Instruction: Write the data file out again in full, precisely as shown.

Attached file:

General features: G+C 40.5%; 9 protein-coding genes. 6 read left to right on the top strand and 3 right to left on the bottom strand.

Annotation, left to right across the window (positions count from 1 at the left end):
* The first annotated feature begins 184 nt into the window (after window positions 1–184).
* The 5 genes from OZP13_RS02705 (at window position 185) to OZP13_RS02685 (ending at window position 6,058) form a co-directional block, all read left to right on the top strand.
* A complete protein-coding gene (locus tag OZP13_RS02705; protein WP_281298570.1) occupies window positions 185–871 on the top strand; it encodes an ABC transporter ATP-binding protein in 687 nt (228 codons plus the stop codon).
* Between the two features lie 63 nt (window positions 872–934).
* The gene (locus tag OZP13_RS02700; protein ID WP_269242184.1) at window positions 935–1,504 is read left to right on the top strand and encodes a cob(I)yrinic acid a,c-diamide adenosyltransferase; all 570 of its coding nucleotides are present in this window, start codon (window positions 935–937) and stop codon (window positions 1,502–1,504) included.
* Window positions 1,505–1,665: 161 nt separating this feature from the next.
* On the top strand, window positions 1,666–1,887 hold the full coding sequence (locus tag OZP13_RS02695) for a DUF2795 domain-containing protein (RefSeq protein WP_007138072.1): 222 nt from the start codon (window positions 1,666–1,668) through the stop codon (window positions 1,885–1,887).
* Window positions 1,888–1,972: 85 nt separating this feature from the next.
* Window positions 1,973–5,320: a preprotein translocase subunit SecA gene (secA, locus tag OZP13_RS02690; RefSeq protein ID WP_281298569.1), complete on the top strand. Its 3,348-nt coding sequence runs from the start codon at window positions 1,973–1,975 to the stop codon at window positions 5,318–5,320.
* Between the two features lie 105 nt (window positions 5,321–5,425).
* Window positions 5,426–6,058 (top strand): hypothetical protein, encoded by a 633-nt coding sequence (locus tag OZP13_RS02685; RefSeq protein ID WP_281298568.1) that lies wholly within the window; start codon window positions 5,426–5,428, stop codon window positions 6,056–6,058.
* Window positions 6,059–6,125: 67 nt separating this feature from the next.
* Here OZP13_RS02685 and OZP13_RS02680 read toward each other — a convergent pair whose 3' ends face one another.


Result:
General features: G+C 40.5%; 9 protein-coding genes. 6 read left to right on the top strand and 3 right to left on the bottom strand.

Annotation, left to right across the window (positions count from 1 at the left end):
* The first annotated feature begins 184 nt into the window (after window positions 1–184).
* The 5 genes from OZP13_RS02705 (at window position 185) to OZP13_RS02685 (ending at window position 6,058) form a co-directional block, all read left to right on the top strand.
* A complete protein-coding gene (locus tag OZP13_RS02705; protein WP_281298570.1) occupies window positions 185–871 on the top strand; it encodes an ABC transporter ATP-binding protein in 687 nt (228 codons plus the stop codon).
* Between the two features lie 63 nt (window positions 872–934).
* The gene (locus tag OZP13_RS02700; protein ID WP_269242184.1) at window positions 935–1,504 is read left to right on the top strand and encodes a cob(I)yrinic acid a,c-diamide adenosyltransferase; all 570 of its coding nucleotides are present in this window, start codon (window positions 935–937) and stop codon (window positions 1,502–1,504) included.
* Window positions 1,505–1,665: 161 nt separating this feature from the next.
* On the top strand, window positions 1,666–1,887 hold the full coding sequence (locus tag OZP13_RS02695) for a DUF2795 domain-containing protein (RefSeq protein WP_007138072.1): 222 nt from the start codon (window positions 1,666–1,668) through the stop codon (window positions 1,885–1,887).
* Window positions 1,888–1,972: 85 nt separating this feature from the next.
* Window positions 1,973–5,320: a preprotein translocase subunit SecA gene (secA, locus tag OZP13_RS02690; RefSeq protein ID WP_281298569.1), complete on the top strand. Its 3,348-nt coding sequence runs from the start codon at window positions 1,973–1,975 to the stop codon at window positions 5,318–5,320.
* Between the two features lie 105 nt (window positions 5,321–5,425).
* Window positions 5,426–6,058 (top strand): hypothetical protein, encoded by a 633-nt coding sequence (locus tag OZP13_RS02685; RefSeq protein ID WP_281298568.1) that lies wholly within the window; start codon window positions 5,426–5,428, stop codon window positions 6,056–6,058.
* Window positions 6,059–6,125: 67 nt separating this feature from the next.
* Here OZP13_RS02685 and OZP13_RS02680 read toward each other — a convergent pair whose 3' ends face one another.